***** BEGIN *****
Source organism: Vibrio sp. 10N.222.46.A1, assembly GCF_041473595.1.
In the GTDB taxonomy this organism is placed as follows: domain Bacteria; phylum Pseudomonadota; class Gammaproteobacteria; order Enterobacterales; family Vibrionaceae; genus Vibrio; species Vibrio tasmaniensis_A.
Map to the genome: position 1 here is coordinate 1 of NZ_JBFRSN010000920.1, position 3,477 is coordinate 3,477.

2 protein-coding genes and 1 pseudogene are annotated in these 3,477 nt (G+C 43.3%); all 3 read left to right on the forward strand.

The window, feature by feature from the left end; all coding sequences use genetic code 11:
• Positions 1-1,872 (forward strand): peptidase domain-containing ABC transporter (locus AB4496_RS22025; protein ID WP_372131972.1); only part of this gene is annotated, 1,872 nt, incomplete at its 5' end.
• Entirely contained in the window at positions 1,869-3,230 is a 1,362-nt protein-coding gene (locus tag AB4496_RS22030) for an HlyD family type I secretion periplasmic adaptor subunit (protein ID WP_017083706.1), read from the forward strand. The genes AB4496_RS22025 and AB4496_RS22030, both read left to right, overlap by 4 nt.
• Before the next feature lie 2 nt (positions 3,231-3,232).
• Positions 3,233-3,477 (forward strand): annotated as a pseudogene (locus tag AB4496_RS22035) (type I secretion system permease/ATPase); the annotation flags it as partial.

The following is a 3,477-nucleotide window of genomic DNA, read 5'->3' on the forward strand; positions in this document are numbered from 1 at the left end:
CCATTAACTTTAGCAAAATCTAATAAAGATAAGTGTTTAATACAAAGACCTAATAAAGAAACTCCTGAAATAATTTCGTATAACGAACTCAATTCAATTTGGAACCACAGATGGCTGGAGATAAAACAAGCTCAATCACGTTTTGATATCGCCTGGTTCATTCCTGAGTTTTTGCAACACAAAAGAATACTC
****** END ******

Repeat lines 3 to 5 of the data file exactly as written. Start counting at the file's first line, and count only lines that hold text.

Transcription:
Map to the genome: position 1 here is coordinate 1 of NZ_JBFRSN010000920.1, position 3,477 is coordinate 3,477.

2 protein-coding genes and 1 pseudogene are annotated in these 3,477 nt (G+C 43.3%); all 3 read left to right on the forward strand.

The window, feature by feature from the left end; all coding sequences use genetic code 11: